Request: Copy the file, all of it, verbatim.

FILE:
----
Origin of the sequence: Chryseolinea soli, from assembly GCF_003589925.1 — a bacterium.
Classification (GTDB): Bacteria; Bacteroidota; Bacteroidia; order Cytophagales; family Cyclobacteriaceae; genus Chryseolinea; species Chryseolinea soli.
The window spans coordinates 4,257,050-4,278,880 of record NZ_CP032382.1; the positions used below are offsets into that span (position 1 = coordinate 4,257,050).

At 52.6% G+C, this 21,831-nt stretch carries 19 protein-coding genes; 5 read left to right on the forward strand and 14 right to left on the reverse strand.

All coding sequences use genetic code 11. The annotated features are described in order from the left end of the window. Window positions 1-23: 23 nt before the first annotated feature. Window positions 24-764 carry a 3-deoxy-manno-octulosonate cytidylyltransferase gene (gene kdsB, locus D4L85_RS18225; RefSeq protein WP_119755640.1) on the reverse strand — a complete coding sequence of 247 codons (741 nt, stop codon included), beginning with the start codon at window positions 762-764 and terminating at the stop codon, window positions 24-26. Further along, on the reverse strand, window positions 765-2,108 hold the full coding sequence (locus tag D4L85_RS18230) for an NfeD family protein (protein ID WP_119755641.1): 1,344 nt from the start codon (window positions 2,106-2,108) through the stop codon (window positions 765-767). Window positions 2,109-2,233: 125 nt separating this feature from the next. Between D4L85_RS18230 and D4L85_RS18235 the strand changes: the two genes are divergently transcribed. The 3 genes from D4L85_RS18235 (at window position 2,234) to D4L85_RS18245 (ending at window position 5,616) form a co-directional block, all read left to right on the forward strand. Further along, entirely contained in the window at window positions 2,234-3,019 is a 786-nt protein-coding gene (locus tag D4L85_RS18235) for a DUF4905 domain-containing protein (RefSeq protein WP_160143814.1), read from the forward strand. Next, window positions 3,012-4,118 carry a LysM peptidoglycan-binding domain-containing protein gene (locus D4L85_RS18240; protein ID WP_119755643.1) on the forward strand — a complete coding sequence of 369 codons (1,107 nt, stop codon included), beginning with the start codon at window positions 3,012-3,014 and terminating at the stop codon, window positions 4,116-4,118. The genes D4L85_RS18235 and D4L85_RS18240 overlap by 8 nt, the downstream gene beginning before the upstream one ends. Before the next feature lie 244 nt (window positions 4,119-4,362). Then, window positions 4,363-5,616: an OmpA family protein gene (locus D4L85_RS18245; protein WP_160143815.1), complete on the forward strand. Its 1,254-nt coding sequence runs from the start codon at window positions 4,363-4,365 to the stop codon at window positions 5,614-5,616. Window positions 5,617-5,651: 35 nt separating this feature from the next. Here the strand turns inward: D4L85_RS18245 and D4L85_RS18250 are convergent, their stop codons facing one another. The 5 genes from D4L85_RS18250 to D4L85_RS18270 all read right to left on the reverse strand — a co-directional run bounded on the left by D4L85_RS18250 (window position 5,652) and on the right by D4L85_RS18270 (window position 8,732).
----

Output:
Origin of the sequence: Chryseolinea soli, from assembly GCF_003589925.1 — a bacterium.
Classification (GTDB): Bacteria; Bacteroidota; Bacteroidia; order Cytophagales; family Cyclobacteriaceae; genus Chryseolinea; species Chryseolinea soli.
The window spans coordinates 4,257,050-4,278,880 of record NZ_CP032382.1; the positions used below are offsets into that span (position 1 = coordinate 4,257,050).

At 52.6% G+C, this 21,831-nt stretch carries 19 protein-coding genes; 5 read left to right on the forward strand and 14 right to left on the reverse strand.

All coding sequences use genetic code 11. The annotated features are described in order from the left end of the window. Window positions 1-23: 23 nt before the first annotated feature. Window positions 24-764 carry a 3-deoxy-manno-octulosonate cytidylyltransferase gene (gene kdsB, locus D4L85_RS18225; RefSeq protein WP_119755640.1) on the reverse strand — a complete coding sequence of 247 codons (741 nt, stop codon included), beginning with the start codon at window positions 762-764 and terminating at the stop codon, window positions 24-26. Further along, on the reverse strand, window positions 765-2,108 hold the full coding sequence (locus tag D4L85_RS18230) for an NfeD family protein (protein ID WP_119755641.1): 1,344 nt from the start codon (window positions 2,106-2,108) through the stop codon (window positions 765-767). Window positions 2,109-2,233: 125 nt separating this feature from the next. Between D4L85_RS18230 and D4L85_RS18235 the strand changes: the two genes are divergently transcribed. The 3 genes from D4L85_RS18235 (at window position 2,234) to D4L85_RS18245 (ending at window position 5,616) form a co-directional block, all read left to right on the forward strand. Further along, entirely contained in the window at window positions 2,234-3,019 is a 786-nt protein-coding gene (locus tag D4L85_RS18235) for a DUF4905 domain-containing protein (RefSeq protein WP_160143814.1), read from the forward strand. Next, window positions 3,012-4,118 carry a LysM peptidoglycan-binding domain-containing protein gene (locus D4L85_RS18240; protein ID WP_119755643.1) on the forward strand — a complete coding sequence of 369 codons (1,107 nt, stop codon included), beginning with the start codon at window positions 3,012-3,014 and terminating at the stop codon, window positions 4,116-4,118. The genes D4L85_RS18235 and D4L85_RS18240 overlap by 8 nt, the downstream gene beginning before the upstream one ends. Before the next feature lie 244 nt (window positions 4,119-4,362). Then, window positions 4,363-5,616: an OmpA family protein gene (locus D4L85_RS18245; protein WP_160143815.1), complete on the forward strand. Its 1,254-nt coding sequence runs from the start codon at window positions 4,363-4,365 to the stop codon at window positions 5,614-5,616. Window positions 5,617-5,651: 35 nt separating this feature from the next. Here the strand turns inward: D4L85_RS18245 and D4L85_RS18250 are convergent, their stop codons facing one another. The 5 genes from D4L85_RS18250 to D4L85_RS18270 all read right to left on the reverse strand — a co-directional run bounded on the left by D4L85_RS18250 (window position 5,652) and on the right by D4L85_RS18270 (window position 8,732).